From May 12 to July 7, the ensemble performed concerts from Texas to south Florida, from New York to Louisiana, according to Roger Breland, vice president for project development and executive director of the UMobile Center for Performing Arts/School of Music and School of Worship Leadership. Previously, Voices of Mobile has performed at the White House, toured Europe, the Cayman Islands, and the Middle East, and presented concerts featuring contemporary Christian music across the United States from Hawaii to Alaska.
Voices performed at the Pentagon chapel for the Pentagon Prayer Luncheon on June 20, hosted by the Pentagon Chaplains Office. They performed at the Brooklyn Tabernacle on June 23.
University of Mobile vocal and instrumental groups performed before more than 12,000 people during major events in just five weeks during Spring Semester 2013. That doesn't include weekend concerts by the more than 20 ensembles in the Center for Performing Arts.
"Our students have amazing opportunities in the classroom to study with world-class professors, then gain extensive performance experiences in all types of musical styles, from contemporary Christian to opera, from worship leadership to classical guitar," Breland said.
Among the many concerts and productions performed during spring semester were a Passion Play sacred music and theatre production, Godspell musical theatre production, Pirates of Penzance opera production, and concerts featuring jazz, classical music, the university's Steinway Artist performing on the famed Horowitz piano, piano ensemble, guitar ensemble, RamCorps choreographed brass and percussion group, and the annual Spring Spectacular featuring all 21 ensembles.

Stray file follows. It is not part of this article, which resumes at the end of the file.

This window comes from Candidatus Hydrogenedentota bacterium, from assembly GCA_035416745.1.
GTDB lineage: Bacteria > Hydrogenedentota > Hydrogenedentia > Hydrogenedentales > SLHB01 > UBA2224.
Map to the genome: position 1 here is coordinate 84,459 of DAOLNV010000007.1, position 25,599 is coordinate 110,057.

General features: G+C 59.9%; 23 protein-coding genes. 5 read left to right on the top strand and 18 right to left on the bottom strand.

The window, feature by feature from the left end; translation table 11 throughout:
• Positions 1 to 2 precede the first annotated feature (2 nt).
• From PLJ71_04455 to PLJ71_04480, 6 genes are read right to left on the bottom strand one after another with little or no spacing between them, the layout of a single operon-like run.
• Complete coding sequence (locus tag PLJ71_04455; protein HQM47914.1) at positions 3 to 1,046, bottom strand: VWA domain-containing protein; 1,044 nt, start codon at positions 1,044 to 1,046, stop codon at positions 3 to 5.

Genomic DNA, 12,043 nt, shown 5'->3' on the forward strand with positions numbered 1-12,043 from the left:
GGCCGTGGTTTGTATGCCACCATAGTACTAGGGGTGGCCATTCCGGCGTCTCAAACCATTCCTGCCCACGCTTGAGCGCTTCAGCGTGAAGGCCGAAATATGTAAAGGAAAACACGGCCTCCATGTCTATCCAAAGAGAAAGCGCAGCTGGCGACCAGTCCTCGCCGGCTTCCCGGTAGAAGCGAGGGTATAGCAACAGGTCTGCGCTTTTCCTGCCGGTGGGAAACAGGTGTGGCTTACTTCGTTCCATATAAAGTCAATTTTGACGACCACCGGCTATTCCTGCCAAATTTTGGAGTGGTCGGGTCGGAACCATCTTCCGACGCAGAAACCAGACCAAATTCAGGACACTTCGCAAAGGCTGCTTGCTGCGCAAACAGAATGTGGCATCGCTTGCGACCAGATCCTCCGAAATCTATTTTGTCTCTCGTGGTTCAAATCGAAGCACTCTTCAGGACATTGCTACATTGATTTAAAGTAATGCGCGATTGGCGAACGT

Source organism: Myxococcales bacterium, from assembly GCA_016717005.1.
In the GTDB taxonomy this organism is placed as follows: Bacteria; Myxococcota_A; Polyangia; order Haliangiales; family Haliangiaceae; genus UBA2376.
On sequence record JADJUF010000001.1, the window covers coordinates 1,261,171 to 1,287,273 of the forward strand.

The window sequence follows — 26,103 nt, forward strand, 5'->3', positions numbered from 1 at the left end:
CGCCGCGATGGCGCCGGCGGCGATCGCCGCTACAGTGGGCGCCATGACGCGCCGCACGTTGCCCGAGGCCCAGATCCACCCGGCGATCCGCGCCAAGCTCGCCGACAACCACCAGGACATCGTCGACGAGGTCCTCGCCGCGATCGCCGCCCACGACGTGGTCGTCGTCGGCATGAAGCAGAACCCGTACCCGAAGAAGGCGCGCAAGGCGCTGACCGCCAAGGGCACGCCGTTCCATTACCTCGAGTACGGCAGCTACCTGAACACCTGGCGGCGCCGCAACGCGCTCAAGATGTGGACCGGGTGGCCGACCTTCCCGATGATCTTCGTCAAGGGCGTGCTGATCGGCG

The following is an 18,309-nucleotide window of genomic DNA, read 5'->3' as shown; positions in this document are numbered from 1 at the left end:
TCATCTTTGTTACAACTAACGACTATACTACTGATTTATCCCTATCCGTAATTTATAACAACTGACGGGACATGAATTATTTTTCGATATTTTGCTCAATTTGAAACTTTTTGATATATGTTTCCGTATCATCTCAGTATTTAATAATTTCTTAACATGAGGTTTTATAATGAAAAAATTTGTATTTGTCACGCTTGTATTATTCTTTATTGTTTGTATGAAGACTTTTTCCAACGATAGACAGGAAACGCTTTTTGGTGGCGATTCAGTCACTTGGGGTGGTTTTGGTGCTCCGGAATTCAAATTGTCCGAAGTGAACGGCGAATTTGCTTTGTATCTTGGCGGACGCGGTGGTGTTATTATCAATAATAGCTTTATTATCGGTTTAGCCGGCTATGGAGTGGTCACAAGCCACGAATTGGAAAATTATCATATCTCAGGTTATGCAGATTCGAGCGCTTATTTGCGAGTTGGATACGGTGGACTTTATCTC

Breland said the Christian university's music program provides the flexibility to add ensembles based upon students' interests and talents.
"We have a very popular Celtic strings group, Welsh Revival, that features a student who has won awards for Celtic dancing. Our Jazz Band and Voices played before an audience of more than 1,800 at our university's Leadership Banquet featuring Tim Tebow," Breland said.
The Voices summer tour began May 12 in Mobile at Luke 4:18 Fellowship and concludes July 7 in Baton Rouge, La., at Greenwell Springs Baptist Church. At tour's end, they will have traveled over 5,500 miles in seven weeks through nine states, performing more than 30 concerts including at First Baptist Jacksonville, Fla.; Green Acres Baptist in Tyler, Texas; Sherwood Baptist in Albany, Ga.; and the Brooklyn Tabernacle in Brooklyn, N.Y.
One student, Annaclaire Wilbanks, even had an opportunity to be filmed for TLC's "Say Yes to the Dress" television show during a two-day break from touring in New York City.
The University of Mobile is a Baptist-affiliated university located in Mobile, Ala., on an 880-acre campus near Gulf Coast beaches. Approximately 1,800 students are enrolled in more than 40 undergraduate and graduate programs in the College of Arts and Sciences, College of Christian Leadership, School of Business, School of Christian Ministries, School of Education, School of Nursing, School of Worship Leadership, Center for Performing Arts/School of Music and Center for Adult Programs.
For more information about the University of Mobile, visit the website at www.umobile.edu. To audition for the Center for Performing Arts, visit www.umobile.edu/audition.